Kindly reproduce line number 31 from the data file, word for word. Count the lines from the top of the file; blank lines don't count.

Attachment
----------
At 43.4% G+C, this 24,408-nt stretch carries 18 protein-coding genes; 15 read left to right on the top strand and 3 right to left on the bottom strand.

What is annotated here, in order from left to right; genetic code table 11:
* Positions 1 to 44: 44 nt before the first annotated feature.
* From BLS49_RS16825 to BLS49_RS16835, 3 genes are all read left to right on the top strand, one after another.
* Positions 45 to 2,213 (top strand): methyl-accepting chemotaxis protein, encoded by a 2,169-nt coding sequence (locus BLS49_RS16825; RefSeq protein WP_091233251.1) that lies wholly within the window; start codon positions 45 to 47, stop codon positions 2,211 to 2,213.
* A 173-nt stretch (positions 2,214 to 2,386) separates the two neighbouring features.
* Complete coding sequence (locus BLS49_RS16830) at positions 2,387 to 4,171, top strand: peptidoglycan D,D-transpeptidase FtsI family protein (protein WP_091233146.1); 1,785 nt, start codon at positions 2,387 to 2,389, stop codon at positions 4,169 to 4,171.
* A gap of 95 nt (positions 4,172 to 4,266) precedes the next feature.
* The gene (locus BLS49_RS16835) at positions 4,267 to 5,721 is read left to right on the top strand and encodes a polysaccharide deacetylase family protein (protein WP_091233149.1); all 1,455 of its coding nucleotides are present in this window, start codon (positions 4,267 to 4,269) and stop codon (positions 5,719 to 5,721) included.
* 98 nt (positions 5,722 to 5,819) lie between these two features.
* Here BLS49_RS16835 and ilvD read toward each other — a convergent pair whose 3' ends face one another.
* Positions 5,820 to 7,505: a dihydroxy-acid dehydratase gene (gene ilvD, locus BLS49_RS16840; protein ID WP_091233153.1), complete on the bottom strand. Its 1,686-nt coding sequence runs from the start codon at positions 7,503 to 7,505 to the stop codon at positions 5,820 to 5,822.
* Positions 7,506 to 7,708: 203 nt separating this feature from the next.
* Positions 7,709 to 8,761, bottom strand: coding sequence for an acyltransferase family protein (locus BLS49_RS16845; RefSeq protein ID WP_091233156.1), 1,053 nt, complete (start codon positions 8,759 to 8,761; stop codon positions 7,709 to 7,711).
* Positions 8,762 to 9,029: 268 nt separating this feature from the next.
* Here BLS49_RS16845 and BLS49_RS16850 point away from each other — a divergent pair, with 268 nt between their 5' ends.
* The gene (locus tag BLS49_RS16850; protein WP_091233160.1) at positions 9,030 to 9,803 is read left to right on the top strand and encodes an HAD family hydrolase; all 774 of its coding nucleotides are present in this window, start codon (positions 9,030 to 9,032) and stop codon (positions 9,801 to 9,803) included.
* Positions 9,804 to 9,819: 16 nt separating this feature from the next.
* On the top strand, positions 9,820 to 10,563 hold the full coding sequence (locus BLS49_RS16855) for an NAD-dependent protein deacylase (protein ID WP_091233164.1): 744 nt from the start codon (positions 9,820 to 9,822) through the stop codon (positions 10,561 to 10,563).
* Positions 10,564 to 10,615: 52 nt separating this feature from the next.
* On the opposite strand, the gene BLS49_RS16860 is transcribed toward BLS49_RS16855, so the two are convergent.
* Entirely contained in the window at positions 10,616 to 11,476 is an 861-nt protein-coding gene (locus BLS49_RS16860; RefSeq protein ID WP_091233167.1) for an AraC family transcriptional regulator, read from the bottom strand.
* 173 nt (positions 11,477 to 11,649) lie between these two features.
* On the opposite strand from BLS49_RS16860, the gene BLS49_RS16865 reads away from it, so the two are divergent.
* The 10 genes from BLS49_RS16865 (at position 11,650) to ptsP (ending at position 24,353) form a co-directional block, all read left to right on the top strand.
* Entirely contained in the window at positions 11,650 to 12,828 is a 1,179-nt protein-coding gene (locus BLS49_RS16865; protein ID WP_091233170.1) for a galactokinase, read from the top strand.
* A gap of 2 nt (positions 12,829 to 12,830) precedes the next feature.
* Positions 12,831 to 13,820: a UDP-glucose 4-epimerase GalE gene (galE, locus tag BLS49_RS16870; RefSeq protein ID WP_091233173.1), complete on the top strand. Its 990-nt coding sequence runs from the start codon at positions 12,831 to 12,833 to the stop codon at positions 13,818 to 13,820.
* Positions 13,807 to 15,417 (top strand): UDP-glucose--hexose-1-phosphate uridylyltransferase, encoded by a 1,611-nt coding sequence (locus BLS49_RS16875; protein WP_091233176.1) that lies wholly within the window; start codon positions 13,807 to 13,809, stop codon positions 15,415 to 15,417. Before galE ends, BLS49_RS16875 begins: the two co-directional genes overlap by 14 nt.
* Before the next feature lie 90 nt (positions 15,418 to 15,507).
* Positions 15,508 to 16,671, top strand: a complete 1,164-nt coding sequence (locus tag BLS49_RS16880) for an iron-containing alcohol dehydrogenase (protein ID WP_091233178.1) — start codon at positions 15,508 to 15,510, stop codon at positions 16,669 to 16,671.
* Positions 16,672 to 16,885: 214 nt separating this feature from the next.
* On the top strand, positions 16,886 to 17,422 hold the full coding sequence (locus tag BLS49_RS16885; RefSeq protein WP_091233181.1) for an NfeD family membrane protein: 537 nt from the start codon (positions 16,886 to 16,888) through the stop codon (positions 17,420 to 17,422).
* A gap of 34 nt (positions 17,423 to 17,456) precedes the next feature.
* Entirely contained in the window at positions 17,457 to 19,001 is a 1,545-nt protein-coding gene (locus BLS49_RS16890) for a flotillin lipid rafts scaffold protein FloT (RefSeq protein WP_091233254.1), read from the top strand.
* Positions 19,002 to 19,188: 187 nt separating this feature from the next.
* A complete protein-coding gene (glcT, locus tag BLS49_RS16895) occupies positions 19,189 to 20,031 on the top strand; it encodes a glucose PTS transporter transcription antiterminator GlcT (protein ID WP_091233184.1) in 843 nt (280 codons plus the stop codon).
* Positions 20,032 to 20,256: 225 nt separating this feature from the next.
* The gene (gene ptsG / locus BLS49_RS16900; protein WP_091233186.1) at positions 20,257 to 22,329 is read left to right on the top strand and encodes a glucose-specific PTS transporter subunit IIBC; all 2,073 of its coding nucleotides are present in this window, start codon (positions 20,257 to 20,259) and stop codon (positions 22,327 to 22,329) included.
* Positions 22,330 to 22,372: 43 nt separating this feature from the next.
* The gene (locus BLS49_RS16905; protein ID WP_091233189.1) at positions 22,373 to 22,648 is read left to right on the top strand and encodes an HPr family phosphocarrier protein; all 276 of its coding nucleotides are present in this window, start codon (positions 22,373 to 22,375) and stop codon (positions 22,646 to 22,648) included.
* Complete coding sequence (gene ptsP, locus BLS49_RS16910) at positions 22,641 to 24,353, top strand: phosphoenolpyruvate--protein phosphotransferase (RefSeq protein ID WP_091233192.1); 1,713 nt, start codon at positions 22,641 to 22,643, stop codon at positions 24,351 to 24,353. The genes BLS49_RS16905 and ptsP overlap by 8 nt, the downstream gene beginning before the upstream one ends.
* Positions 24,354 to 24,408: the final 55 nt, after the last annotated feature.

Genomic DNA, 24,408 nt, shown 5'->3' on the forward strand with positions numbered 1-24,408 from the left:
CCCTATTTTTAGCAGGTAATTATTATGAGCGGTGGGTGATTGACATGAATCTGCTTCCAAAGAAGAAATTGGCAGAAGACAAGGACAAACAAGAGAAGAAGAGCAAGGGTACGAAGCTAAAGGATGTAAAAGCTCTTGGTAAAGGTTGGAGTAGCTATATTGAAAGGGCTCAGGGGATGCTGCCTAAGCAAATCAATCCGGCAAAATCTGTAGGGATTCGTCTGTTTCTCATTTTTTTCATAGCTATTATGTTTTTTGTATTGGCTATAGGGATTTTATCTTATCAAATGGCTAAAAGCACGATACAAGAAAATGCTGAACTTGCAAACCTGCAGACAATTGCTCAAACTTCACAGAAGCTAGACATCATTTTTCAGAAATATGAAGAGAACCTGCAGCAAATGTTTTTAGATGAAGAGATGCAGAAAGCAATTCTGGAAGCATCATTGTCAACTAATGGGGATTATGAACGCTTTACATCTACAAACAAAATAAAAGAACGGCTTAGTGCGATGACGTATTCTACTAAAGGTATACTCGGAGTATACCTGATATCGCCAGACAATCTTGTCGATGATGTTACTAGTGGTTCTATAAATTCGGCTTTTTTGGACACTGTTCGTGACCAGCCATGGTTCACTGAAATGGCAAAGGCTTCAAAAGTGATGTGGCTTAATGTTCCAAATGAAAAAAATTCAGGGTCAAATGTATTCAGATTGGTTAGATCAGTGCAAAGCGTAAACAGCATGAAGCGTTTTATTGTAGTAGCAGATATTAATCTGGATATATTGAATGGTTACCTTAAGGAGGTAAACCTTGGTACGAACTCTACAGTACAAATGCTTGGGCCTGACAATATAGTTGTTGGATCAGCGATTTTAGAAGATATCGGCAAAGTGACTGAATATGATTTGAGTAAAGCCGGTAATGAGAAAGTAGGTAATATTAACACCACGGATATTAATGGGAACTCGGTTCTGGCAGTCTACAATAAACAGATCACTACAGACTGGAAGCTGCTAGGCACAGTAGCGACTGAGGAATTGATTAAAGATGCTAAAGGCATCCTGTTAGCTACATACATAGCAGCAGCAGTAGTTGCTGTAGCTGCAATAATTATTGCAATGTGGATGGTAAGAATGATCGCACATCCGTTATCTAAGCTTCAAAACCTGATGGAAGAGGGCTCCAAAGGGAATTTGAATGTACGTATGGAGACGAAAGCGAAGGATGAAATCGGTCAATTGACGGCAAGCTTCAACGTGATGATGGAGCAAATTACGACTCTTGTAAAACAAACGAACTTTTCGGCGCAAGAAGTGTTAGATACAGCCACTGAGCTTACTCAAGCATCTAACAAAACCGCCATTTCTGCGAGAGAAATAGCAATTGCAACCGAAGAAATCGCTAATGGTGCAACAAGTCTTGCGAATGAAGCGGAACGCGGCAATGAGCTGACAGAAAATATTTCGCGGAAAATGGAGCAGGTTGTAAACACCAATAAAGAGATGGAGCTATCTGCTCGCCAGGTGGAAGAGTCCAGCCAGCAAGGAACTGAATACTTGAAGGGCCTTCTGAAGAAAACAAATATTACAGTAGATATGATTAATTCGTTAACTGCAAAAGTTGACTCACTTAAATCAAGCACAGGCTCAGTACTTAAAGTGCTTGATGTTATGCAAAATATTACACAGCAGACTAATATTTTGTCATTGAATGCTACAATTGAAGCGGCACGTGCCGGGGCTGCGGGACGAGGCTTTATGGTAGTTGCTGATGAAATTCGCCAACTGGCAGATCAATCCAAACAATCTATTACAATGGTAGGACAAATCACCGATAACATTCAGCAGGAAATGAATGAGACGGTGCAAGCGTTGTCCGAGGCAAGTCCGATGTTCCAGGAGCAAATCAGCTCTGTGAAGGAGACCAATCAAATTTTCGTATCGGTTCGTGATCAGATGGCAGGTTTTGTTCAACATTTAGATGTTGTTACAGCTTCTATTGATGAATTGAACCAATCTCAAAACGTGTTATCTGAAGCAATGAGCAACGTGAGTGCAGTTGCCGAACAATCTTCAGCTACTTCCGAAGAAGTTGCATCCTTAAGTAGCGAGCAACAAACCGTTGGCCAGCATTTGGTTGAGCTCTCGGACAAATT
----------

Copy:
* Positions 15,508 to 16,671, top strand: a complete 1,164-nt coding sequence (locus tag BLS49_RS16880) for an iron-containing alcohol dehydrogenase (protein ID WP_091233178.1) — start codon at positions 15,508 to 15,510, stop codon at positions 16,669 to 16,671.